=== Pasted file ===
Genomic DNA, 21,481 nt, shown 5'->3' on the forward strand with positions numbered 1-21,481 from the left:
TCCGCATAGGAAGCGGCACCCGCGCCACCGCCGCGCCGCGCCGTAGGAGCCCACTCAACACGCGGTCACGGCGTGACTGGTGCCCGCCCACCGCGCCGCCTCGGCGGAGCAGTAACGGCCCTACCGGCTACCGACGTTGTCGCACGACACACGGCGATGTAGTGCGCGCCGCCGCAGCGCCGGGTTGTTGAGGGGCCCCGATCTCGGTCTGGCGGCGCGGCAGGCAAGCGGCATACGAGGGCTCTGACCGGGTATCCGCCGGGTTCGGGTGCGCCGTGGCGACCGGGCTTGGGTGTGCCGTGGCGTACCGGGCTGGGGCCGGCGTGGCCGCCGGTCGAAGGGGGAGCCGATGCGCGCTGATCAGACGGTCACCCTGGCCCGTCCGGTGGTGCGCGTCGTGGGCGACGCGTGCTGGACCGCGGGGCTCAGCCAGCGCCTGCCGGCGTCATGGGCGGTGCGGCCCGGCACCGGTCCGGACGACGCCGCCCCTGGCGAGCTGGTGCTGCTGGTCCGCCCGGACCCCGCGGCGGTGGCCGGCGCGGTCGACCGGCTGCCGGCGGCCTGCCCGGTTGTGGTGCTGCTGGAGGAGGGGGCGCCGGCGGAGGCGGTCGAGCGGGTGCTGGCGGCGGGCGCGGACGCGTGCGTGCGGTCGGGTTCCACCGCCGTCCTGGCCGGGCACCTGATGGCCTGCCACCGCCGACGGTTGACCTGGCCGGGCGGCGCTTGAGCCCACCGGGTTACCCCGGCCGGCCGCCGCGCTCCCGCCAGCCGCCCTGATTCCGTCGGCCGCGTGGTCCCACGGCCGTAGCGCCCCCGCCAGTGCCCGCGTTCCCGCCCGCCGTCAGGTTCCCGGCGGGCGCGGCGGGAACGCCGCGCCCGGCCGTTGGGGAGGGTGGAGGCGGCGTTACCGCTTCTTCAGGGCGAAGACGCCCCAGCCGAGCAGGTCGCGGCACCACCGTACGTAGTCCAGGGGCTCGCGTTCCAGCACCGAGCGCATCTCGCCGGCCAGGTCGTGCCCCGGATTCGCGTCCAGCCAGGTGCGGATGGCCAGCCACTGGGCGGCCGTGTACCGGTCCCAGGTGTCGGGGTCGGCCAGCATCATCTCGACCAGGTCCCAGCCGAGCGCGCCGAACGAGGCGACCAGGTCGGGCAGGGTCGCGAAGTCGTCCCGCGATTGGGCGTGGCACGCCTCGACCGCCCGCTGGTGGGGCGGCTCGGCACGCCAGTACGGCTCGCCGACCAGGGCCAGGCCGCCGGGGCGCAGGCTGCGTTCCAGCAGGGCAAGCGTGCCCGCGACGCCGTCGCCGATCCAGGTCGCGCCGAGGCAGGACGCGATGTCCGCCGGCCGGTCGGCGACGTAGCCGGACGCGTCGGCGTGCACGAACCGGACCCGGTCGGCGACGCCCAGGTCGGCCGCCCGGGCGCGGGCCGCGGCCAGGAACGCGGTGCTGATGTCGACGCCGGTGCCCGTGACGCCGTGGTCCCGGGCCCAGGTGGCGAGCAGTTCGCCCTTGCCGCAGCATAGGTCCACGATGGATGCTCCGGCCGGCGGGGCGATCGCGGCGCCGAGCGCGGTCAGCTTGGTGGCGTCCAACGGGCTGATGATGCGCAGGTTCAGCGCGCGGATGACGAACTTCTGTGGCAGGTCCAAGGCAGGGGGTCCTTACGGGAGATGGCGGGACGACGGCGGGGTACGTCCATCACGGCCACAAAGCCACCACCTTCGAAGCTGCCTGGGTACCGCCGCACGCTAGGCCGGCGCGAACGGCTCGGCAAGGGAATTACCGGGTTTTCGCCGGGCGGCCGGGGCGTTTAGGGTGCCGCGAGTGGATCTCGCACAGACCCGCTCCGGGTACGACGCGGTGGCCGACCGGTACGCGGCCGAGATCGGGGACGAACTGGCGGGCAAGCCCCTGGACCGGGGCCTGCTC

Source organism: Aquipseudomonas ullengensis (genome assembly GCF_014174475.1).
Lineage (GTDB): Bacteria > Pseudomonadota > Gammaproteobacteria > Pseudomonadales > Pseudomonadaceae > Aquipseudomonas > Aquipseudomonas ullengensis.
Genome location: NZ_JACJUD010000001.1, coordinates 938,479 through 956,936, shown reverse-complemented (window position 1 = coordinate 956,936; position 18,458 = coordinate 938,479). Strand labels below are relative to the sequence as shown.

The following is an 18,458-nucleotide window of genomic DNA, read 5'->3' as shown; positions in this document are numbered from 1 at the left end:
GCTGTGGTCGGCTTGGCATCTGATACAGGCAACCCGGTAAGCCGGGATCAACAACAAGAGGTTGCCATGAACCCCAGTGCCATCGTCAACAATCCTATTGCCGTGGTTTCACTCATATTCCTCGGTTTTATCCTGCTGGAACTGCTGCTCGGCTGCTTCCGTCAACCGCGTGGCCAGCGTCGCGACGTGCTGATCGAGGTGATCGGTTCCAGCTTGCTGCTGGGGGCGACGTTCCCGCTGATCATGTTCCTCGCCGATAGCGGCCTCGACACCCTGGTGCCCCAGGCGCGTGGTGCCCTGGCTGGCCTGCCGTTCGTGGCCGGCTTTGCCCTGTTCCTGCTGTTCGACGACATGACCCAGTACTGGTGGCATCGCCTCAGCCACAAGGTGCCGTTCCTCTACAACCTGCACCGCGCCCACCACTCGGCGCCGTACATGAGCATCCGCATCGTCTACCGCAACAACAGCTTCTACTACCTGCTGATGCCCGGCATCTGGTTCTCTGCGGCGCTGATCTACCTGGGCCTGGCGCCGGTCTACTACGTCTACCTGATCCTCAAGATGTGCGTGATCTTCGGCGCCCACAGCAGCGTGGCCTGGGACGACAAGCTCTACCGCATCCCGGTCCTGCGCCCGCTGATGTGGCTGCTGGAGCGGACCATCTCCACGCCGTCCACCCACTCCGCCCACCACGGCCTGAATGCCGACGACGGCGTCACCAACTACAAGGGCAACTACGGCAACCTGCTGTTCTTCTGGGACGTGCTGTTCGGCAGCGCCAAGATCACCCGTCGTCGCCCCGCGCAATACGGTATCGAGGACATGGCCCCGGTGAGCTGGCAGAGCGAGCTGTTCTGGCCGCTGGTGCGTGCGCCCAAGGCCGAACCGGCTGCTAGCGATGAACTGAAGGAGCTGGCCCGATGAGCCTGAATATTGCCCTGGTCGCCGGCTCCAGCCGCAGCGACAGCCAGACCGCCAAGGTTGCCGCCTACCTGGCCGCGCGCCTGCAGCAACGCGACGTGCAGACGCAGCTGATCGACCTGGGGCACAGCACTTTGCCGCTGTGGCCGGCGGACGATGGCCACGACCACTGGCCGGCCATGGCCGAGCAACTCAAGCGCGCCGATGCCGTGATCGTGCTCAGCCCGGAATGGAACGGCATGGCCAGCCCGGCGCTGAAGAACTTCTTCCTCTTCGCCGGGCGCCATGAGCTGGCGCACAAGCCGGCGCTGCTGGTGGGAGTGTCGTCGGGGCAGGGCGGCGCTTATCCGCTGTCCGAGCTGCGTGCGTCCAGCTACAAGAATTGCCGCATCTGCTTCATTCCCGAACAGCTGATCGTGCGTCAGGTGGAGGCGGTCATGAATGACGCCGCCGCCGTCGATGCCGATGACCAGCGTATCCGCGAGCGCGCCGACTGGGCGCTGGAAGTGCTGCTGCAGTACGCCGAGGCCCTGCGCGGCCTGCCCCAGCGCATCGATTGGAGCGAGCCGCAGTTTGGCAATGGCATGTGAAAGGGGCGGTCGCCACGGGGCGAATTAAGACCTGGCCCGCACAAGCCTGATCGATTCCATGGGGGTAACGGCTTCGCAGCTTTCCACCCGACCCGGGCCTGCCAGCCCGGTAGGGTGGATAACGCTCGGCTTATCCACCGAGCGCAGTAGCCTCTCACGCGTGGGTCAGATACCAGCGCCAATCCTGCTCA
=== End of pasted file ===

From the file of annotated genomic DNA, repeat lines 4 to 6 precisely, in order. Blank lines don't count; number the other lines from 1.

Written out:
Lineage (GTDB): Bacteria > Pseudomonadota > Gammaproteobacteria > Pseudomonadales > Pseudomonadaceae > Aquipseudomonas > Aquipseudomonas ullengensis.
Genome location: NZ_JACJUD010000001.1, coordinates 938,479 through 956,936, shown reverse-complemented (window position 1 = coordinate 956,936; position 18,458 = coordinate 938,479). Strand labels below are relative to the sequence as shown.

The following is an 18,458-nucleotide window of genomic DNA, read 5'->3' as shown; positions in this document are numbered from 1 at the left end: